Global environmental challenges
What solar shakeout? U.S. and China firms say there’s room for all
When California’s SunPower and China’s Suntech strode onstage at an industry conference last week, onlookers braced themselves for a bit of sabre-rattling, or at least an animated debate about two global superpowers’ role in solar energy.
Some bet on an entertaining battle of words just a day after Robert F. Kennedy, Jr took to the stage at the Solar Power International conference in Anaheim, California and said that the United States was in an “arms race” with the Chinese to make solar panels.
Instead, Tom Werner with California-based SunPower and Zhengrong Shi at Chinese panel maker Suntech were all smiles and even bordeline chummy — on the surface at least — preaching cooperation rather than competition.
Asked about the potential for U.S. manufacturers to do business in China, SunPower’s chief executive Werner said the country would be a “huge opportunity.”
“Understanding the market and being proximate to the market is always an advantage … Partnering with a Chinese company would be a distinct advantage,” Werner said.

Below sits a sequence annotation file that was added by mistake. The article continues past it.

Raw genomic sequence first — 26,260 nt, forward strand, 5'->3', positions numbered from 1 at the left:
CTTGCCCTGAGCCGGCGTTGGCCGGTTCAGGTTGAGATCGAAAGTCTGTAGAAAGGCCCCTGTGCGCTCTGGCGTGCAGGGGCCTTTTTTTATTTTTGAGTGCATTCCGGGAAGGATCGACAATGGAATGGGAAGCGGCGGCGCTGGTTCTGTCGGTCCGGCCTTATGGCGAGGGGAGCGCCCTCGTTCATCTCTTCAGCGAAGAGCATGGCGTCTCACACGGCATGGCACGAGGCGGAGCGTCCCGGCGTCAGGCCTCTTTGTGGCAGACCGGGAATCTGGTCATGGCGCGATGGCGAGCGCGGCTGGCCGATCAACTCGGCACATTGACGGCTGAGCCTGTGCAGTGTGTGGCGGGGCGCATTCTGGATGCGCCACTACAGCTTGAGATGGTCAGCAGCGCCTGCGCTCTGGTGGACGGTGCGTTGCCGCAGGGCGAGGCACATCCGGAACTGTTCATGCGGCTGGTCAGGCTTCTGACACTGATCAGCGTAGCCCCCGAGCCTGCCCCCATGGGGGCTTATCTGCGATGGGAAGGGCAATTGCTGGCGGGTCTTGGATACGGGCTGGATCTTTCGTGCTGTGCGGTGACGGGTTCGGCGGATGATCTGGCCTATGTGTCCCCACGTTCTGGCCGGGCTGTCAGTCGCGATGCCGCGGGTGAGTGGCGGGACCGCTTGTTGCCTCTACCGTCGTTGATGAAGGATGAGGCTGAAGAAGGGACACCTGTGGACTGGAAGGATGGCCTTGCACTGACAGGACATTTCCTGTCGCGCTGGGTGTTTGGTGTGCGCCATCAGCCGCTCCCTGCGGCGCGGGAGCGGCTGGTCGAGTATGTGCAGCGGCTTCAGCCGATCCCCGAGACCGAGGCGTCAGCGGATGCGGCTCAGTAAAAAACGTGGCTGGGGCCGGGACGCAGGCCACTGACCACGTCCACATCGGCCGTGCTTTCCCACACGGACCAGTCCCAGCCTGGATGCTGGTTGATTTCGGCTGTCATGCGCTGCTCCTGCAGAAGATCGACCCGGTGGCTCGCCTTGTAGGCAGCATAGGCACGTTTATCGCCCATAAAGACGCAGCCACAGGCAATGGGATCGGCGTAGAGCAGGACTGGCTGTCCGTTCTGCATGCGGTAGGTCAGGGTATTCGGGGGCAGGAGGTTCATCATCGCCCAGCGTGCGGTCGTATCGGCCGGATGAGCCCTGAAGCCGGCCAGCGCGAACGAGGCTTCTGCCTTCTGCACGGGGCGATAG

“I look forward to seeing Dr. Shi some time in the next few months and you can help me meet the right people,” Werner added, as he extended his hand.
“We will work together,” Shi said as the audience laughed and applauded their handshake.
Earlier in the session, Shi said U.S.-based First Solar’s plans to build a massive solar plant in China shows that “the Chinese market is also open to all technologies, to all manufacturers. Anybody can participate in the market.”
But Werner did slip in later that, while he believed there was indeed an “arms race” brewing, he said the only way to win wasn’t by dropping the price.
“Do you really think the solar customer is completely satisfied and it’s all about price?” he told reporters after the panel.